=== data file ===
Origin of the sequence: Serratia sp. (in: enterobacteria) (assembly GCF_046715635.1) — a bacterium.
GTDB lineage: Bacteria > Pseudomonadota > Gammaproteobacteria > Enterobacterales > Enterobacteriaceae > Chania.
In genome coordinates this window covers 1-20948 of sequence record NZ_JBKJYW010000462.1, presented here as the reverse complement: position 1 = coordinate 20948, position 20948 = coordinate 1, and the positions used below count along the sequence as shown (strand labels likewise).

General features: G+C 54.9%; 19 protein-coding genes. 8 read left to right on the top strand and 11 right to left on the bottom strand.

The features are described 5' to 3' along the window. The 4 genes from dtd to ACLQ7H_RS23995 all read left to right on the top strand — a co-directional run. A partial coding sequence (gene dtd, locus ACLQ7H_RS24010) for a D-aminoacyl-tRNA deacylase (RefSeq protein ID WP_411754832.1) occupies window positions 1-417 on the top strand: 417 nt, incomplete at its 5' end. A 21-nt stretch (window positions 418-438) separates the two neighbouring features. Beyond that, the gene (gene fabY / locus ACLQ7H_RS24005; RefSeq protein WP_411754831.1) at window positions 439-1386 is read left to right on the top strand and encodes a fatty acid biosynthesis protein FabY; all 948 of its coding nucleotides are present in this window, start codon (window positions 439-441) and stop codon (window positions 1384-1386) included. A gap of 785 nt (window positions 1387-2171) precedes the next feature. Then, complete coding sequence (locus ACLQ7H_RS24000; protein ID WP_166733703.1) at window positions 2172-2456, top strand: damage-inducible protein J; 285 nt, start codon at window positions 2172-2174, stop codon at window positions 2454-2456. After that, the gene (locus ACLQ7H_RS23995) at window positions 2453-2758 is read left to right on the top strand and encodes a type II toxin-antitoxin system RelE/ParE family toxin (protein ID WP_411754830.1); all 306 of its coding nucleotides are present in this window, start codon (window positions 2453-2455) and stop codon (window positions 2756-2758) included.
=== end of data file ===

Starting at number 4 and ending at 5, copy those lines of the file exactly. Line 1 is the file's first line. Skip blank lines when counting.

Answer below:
General features: G+C 54.9%; 19 protein-coding genes. 8 read left to right on the top strand and 11 right to left on the bottom strand.

The features are described 5' to 3' along the window. The 4 genes from dtd to ACLQ7H_RS23995 all read left to right on the top strand — a co-directional run. A partial coding sequence (gene dtd, locus ACLQ7H_RS24010) for a D-aminoacyl-tRNA deacylase (RefSeq protein ID WP_411754832.1) occupies window positions 1-417 on the top strand: 417 nt, incomplete at its 5' end. A 21-nt stretch (window positions 418-438) separates the two neighbouring features. Beyond that, the gene (gene fabY / locus ACLQ7H_RS24005; RefSeq protein WP_411754831.1) at window positions 439-1386 is read left to right on the top strand and encodes a fatty acid biosynthesis protein FabY; all 948 of its coding nucleotides are present in this window, start codon (window positions 439-441) and stop codon (window positions 1384-1386) included. A gap of 785 nt (window positions 1387-2171) precedes the next feature. Then, complete coding sequence (locus ACLQ7H_RS24000; protein ID WP_166733703.1) at window positions 2172-2456, top strand: damage-inducible protein J; 285 nt, start codon at window positions 2172-2174, stop codon at window positions 2454-2456. After that, the gene (locus ACLQ7H_RS23995) at window positions 2453-2758 is read left to right on the top strand and encodes a type II toxin-antitoxin system RelE/ParE family toxin (protein ID WP_411754830.1); all 306 of its coding nucleotides are present in this window, start codon (window positions 2453-2455) and stop codon (window positions 2756-2758) included.